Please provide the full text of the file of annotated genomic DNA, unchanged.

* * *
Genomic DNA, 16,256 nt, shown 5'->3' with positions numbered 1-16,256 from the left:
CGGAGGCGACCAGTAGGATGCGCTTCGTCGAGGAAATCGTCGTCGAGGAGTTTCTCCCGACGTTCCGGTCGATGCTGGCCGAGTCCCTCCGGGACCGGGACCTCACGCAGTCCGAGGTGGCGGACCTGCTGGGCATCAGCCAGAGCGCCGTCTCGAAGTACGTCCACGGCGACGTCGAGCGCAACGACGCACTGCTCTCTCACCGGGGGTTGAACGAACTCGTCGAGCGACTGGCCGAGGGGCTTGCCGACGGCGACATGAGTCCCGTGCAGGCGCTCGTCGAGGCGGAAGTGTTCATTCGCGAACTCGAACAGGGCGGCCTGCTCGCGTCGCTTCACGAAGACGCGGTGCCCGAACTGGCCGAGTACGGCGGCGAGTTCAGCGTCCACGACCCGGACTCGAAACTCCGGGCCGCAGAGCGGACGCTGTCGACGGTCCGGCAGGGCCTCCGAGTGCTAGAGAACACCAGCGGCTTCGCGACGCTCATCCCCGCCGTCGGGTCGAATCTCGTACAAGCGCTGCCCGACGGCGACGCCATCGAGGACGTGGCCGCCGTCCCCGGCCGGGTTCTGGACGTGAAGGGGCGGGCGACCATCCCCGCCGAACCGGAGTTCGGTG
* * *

Genomic DNA, 16,256 nt, shown 5'->3' with positions numbered 1-16,256 from the left:
CGGAGGCGACCAGTAGGATGCGCTTCGTCGAGGAAATCGTCGTCGAGGAGTTTCTCCCGACGTTCCGGTCGATGCTGGCCGAGTCCCTCCGGGACCGGGACCTCACGCAGTCCGAGGTGGCGGACCTGCTGGGCATCAGCCAGAGCGCCGTCTCGAAGTACGTCCACGGCGACGTCGAGCGCAACGACGCACTGCTCTCTCACCGGGGGTTGAACGAACTCGTCGAGCGACTGGCCGAGGGGCTTGCCGACGGCGACATGAGTCCCGTGCAGGCGCTCGTCGAGGCGGAAGTGTTCATTCGCGAACTCGAACAGGGCGGCCTGCTCGCGTCGCTTCACGAAGACGCGGTGCCCGAACTGGCCGAGTACGGCGGCGAGTTCAGCGTCCACGACCCGGACTCGAAACTCCGGGCCGCAGAGCGGACGCTGTCGACGGTCCGGCAGGGCCTCCGAGTGCTAGAGAACACCAGCGGCTTCGCGACGCTCATCCCCGCCGTCGGGTCGAATCTCGTACAAGCGCTGCCCGACGGCGACGCCATCGAGGACGTGGCCGCCGTCCCCGGCCGGGTTCTGGACGTGAAGGGGCGGGCGACCATCCCCGCCGAACCGGAGTTCGGTG